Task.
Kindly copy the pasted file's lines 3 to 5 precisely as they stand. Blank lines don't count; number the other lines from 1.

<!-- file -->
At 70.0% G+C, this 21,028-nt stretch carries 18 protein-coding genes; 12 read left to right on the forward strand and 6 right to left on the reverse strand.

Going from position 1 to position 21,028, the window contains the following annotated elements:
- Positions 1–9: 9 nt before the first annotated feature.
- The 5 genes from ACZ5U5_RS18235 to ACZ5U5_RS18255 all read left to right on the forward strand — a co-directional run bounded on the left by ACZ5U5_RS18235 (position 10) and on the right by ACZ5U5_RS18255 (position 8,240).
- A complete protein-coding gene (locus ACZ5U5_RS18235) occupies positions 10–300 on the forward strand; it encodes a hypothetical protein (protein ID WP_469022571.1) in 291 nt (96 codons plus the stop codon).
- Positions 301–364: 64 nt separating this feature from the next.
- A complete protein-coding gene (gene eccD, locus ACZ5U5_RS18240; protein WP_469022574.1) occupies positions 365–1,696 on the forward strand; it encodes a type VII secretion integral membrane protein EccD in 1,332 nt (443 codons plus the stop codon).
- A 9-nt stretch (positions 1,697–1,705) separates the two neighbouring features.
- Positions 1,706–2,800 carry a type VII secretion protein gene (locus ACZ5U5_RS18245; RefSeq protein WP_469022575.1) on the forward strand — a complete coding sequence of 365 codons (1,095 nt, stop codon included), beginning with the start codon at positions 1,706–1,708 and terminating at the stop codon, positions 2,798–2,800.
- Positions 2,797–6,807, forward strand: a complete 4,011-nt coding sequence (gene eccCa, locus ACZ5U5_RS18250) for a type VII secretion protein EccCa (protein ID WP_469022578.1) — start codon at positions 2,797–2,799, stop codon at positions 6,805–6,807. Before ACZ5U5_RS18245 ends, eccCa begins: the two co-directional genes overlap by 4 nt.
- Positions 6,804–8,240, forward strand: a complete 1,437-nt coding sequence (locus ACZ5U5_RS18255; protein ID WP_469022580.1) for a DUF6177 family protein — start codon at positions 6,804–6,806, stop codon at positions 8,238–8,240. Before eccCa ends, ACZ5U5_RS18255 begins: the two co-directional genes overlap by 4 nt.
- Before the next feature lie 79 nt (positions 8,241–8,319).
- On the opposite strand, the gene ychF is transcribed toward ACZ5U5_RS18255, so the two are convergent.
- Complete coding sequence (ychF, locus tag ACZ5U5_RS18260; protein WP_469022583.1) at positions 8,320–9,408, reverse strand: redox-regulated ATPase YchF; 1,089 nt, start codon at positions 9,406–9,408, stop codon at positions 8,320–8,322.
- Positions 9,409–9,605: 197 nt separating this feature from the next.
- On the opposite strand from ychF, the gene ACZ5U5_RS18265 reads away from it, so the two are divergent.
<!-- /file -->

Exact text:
- Positions 1–9: 9 nt before the first annotated feature.
- The 5 genes from ACZ5U5_RS18235 to ACZ5U5_RS18255 all read left to right on the forward strand — a co-directional run bounded on the left by ACZ5U5_RS18235 (position 10) and on the right by ACZ5U5_RS18255 (position 8,240).
- A complete protein-coding gene (locus ACZ5U5_RS18235) occupies positions 10–300 on the forward strand; it encodes a hypothetical protein (protein ID WP_469022571.1) in 291 nt (96 codons plus the stop codon).